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Junk Food. Junk Brain.

Junk Food. Junk Brain.

Your diet doesn’t just affect your waistline, it is also critical to how you feel and function. Eating the wrong kinds of food, such as processed carbs and meats, fried foods and sweets, may lead to excess body weight, avoidable diseases and poor mental health.

A growing body of research suggests that poor nutrition may contribute to the high prevalence of mental disorders. Nearly one in four Americans experience a mental illness each year. Furthermore, the CDC estimates 7 million of the nation’s 39 million adults aged 65 years and older are affected by depression.1

According to researchers at the University of Las Palmas de Gran Canaria and the University of Granada, consuming fast food and baked goods are linked to depression. The study tracked the lifestyle and diets of 12,000 volunteers over a six-year period and found that those who regularly consumed fast food, compared to those who eat little or none at all, are 51 percent more likely to develop depression. Furthermore, the more you eat, the experience your risk.

The study also found that participants who ate the most fast food and commercial baked goods were more likely to have overall poor diets. Poor dietary habits include eating less fruit, vegetables, fish, olive oil and nuts. This group was also more likely to smoke and work more than 45 hours per week. These types of lifestyle choices are key contributors to the development and progression of other chronic diseases such as obesity, type 2 diabetes and cardiovascular disease.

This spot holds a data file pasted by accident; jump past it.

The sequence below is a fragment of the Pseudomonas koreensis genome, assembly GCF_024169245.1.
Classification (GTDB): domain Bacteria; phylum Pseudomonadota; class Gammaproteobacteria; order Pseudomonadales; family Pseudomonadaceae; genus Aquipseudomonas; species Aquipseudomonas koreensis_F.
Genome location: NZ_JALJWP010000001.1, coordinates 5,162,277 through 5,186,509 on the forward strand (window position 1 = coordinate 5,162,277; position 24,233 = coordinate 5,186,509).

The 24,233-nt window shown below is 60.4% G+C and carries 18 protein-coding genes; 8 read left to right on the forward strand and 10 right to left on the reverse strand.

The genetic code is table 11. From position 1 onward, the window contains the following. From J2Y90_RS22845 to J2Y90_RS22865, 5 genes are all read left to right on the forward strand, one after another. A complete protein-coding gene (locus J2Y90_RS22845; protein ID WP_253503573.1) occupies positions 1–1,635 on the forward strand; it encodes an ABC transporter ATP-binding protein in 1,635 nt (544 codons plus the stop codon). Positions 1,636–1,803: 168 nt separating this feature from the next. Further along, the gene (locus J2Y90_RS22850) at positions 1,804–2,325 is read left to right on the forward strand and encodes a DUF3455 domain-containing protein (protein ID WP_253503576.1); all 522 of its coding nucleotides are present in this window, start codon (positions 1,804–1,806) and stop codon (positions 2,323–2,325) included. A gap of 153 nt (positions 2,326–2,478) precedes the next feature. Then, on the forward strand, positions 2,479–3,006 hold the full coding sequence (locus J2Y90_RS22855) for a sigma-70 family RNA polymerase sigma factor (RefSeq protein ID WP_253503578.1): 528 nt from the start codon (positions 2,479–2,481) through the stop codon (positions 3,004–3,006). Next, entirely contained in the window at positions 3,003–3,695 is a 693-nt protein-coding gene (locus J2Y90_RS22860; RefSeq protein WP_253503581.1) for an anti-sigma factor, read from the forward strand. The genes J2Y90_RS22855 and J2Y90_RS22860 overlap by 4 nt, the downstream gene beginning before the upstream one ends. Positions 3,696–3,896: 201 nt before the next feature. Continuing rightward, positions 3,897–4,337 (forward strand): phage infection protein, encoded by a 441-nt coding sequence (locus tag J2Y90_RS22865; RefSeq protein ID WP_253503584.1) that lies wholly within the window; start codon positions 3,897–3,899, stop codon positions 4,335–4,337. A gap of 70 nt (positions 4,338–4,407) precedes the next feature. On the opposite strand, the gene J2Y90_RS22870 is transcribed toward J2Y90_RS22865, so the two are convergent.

How Food Affects the Brain

It’s commonly understood that processed foods are unhealthy. But to break the habit of reaching for these comfort and convenience meals, it’s important to know why they are so bad.

Over the last century, the western diet has changed dramatically. Intake of omega-3 fatty acid has decreased whereas consumption of trans fatty acids, linoleic acid and saturated fat has increased. Eating large amounts of trans fats can damage neurons and interfere with neuronal firing which can have a damaging effect on brain health.3 

This unhealthy diet also disrupts the neurotransmitters which are responsible for feelings of well-being and happiness. When you eat, the reward center of your brain activates and releases dopamine, a neurotransmitter, which your brain interprets as pleasure. This system is designed to seek out behaviors that make you feel good. When you eat junk food, your brain releases a tremendous amount of dopamine which can lead to craving (and consuming) excess amounts of sweet and fatty foods.

Your brain requires a constant supply of fuel. This fuel comes from the foods you eat, and your diet makes all the difference in how well your brain performs. What you eat directly affects the overall function and structure of your brain. This is incredibly powerful news! It means that by eating high-quality foods rich in vitamins, minerals and antioxidants, you can protect your brain. Alternatively, if you regularly consume unhealthy fats, processed carbohydrates and meats and foods high in sugar you are depriving your brain of the nutrients it needs and robbing yourself of the vitality you deserve. 

Keeping Your Brain Healthy

Occasionally indulging in a sweet dessert or a lunch on-the-go likely won’t damage your brain. However, regularly including them in your diet can pose serious health risks. Instead, fill your plate with fresh fruits, vegetables, healthy fats, like olive oil and omega-3s found in salmon, nuts and seeds. Limit alcohol intake and avoid processed carbohydrates and refined sugars. 

If you have been living on a convenience diet, consider having your physician check for possible nutrient deficiencies and supplement where necessary while cleaning up your diet.

References:
1 https://www.cdc.gov/aging/pdf/cib_mental_health.pdf
2 https://www.ncbi.nlm.nih.gov/pubmed/21835082
3 https://www.ncbi.nlm.nih.gov/pmc/articles/PMC2805706/

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